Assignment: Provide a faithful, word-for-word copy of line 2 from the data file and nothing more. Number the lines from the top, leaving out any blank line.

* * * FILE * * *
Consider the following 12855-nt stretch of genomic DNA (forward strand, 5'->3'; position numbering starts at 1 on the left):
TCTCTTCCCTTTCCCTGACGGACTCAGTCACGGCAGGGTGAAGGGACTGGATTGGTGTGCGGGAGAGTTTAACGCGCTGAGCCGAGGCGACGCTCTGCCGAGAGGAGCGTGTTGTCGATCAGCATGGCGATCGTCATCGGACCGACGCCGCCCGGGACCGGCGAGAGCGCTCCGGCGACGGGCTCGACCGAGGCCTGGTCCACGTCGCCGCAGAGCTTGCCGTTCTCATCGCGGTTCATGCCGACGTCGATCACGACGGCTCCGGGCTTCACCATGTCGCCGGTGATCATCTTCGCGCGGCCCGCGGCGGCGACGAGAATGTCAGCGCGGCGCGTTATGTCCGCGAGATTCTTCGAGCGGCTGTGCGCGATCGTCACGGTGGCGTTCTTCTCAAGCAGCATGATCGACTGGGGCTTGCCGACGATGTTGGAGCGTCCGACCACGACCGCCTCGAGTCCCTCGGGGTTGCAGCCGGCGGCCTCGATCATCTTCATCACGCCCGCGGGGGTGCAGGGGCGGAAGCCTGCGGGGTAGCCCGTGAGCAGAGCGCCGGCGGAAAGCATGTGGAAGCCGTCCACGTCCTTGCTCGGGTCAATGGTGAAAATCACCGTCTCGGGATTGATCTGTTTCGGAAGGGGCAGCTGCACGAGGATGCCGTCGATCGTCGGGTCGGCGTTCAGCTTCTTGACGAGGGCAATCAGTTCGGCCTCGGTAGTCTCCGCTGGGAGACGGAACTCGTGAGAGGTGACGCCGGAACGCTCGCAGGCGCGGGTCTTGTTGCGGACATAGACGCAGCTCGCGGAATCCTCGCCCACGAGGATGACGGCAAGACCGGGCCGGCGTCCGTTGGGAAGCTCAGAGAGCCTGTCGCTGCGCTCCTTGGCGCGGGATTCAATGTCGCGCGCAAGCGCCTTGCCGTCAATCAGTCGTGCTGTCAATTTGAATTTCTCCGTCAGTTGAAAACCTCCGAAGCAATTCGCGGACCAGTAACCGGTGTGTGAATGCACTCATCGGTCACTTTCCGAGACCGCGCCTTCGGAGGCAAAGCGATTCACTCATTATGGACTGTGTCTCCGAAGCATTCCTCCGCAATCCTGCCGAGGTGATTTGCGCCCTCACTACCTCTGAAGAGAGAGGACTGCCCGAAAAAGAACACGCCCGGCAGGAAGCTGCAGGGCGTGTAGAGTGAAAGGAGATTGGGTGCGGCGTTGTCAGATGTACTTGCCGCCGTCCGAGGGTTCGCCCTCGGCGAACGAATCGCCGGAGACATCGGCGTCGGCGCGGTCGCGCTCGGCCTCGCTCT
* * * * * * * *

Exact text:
TCTCTTCCCTTTCCCTGACGGACTCAGTCACGGCAGGGTGAAGGGACTGGATTGGTGTGCGGGAGAGTTTAACGCGCTGAGCCGAGGCGACGCTCTGCCGAGAGGAGCGTGTTGTCGATCAGCATGGCGATCGTCATCGGACCGACGCCGCCCGGGACCGGCGAGAGCGCTCCGGCGACGGGCTCGACCGAGGCCTGGTCCACGTCGCCGCAGAGCTTGCCGTTCTCATCGCGGTTCATGCCGACGTCGATCACGACGGCTCCGGGCTTCACCATGTCGCCGGTGATCATCTTCGCGCGGCCCGCGGCGGCGACGAGAATGTCAGCGCGGCGCGTTATGTCCGCGAGATTCTTCGAGCGGCTGTGCGCGATCGTCACGGTGGCGTTCTTCTCAAGCAGCATGATCGACTGGGGCTTGCCGACGATGTTGGAGCGTCCGACCACGACCGCCTCGAGTCCCTCGGGGTTGCAGCCGGCGGCCTCGATCATCTTCATCACGCCCGCGGGGGTGCAGGGGCGGAAGCCTGCGGGGTAGCCCGTGAGCAGAGCGCCGGCGGAAAGCATGTGGAAGCCGTCCACGTCCTTGCTCGGGTCAATGGTGAAAATCACCGTCTCGGGATTGATCTGTTTCGGAAGGGGCAGCTGCACGAGGATGCCGTCGATCGTCGGGTCGGCGTTCAGCTTCTTGACGAGGGCAATCAGTTCGGCCTCGGTAGTCTCCGCTGGGAGACGGAACTCGTGAGAGGTGACGCCGGAACGCTCGCAGGCGCGGGTCTTGTTGCGGACATAGACGCAGCTCGCGGAATCCTCGCCCACGAGGATGACGGCAAGACCGGGCCGGCGTCCGTTGGGAAGCTCAGAGAGCCTGTCGCTGCGCTCCTTGGCGCGGGATTCAATGTCGCGCGCAAGCGCCTTGCCGTCAATCAGTCGTGCTGTCAATTTGAATTTCTCCGTCAGTTGAAAACCTCCGAAGCAATTCGCGGACCAGTAACCGGTGTGTGAATGCACTCATCGGTCACTTTCCGAGACCGCGCCTTCGGAGGCAAAGCGATTCACTCATTATGGACTGTGTCTCCGAAGCATTCCTCCGCAATCCTGCCGAGGTGATTTGCGCCCTCACTACCTCTGAAGAGAGAGGACTGCCCGAAAAAGAACACGCCCGGCAGGAAGCTGCAGGGCGTGTAGAGTGAAAGGAGATTGGGTGCGGCGTTGTCAGATGTACTTGCCGCCGTCCGAGGGTTCGCCCTCGGCGAACGAATCGCCGGAGACATCGGCGTCGGCGCGGTCGCGCTCGGCCTCGCTCT